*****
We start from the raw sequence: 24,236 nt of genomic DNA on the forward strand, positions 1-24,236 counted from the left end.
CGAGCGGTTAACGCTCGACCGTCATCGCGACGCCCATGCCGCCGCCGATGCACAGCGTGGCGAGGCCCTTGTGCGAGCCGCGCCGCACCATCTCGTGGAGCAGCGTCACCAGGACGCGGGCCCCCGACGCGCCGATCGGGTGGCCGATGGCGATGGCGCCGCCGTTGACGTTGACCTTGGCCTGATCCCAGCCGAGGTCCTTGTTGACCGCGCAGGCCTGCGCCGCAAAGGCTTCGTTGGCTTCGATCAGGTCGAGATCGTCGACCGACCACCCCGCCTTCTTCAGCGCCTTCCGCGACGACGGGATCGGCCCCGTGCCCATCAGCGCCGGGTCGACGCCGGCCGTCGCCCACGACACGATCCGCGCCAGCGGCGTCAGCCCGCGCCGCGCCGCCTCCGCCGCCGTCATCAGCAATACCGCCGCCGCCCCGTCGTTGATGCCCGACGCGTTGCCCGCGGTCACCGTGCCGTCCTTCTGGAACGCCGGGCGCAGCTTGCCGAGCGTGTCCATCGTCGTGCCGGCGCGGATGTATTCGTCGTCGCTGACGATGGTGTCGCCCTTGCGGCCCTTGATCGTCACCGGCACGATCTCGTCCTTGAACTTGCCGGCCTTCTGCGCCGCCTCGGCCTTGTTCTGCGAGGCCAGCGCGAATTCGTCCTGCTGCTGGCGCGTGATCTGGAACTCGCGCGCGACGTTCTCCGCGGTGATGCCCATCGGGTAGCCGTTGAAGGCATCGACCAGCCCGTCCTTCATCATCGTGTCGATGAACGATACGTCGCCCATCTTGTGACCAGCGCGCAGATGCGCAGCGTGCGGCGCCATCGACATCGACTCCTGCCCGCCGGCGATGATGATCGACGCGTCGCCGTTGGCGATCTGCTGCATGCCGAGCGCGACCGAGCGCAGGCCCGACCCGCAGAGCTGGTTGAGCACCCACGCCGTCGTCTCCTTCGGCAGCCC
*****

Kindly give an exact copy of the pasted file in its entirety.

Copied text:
We start from the raw sequence: 24,236 nt of genomic DNA on the forward strand, positions 1-24,236 counted from the left end.
CGAGCGGTTAACGCTCGACCGTCATCGCGACGCCCATGCCGCCGCCGATGCACAGCGTGGCGAGGCCCTTGTGCGAGCCGCGCCGCACCATCTCGTGGAGCAGCGTCACCAGGACGCGGGCCCCCGACGCGCCGATCGGGTGGCCGATGGCGATGGCGCCGCCGTTGACGTTGACCTTGGCCTGATCCCAGCCGAGGTCCTTGTTGACCGCGCAGGCCTGCGCCGCAAAGGCTTCGTTGGCTTCGATCAGGTCGAGATCGTCGACCGACCACCCCGCCTTCTTCAGCGCCTTCCGCGACGACGGGATCGGCCCCGTGCCCATCAGCGCCGGGTCGACGCCGGCCGTCGCCCACGACACGATCCGCGCCAGCGGCGTCAGCCCGCGCCGCGCCGCCTCCGCCGCCGTCATCAGCAATACCGCCGCCGCCCCGTCGTTGATGCCCGACGCGTTGCCCGCGGTCACCGTGCCGTCCTTCTGGAACGCCGGGCGCAGCTTGCCGAGCGTGTCCATCGTCGTGCCGGCGCGGATGTATTCGTCGTCGCTGACGATGGTGTCGCCCTTGCGGCCCTTGATCGTCACCGGCACGATCTCGTCCTTGAACTTGCCGGCCTTCTGCGCCGCCTCGGCCTTGTTCTGCGAGGCCAGCGCGAATTCGTCCTGCTGCTGGCGCGTGATCTGGAACTCGCGCGCGACGTTCTCCGCGGTGATGCCCATCGGGTAGCCGTTGAAGGCATCGACCAGCCCGTCCTTCATCATCGTGTCGATGAACGATACGTCGCCCATCTTGTGACCAGCGCGCAGATGCGCAGCGTGCGGCGCCATCGACATCGACTCCTGCCCGCCGGCGATGATGATCGACGCGTCGCCGTTGGCGATCTGCTGCATGCCGAGCGCGACCGAGCGCAGGCCCGACCCGCAGAGCTGGTTGAGCACCCACGCCGTCGTCTCCTTCGGCAGCCC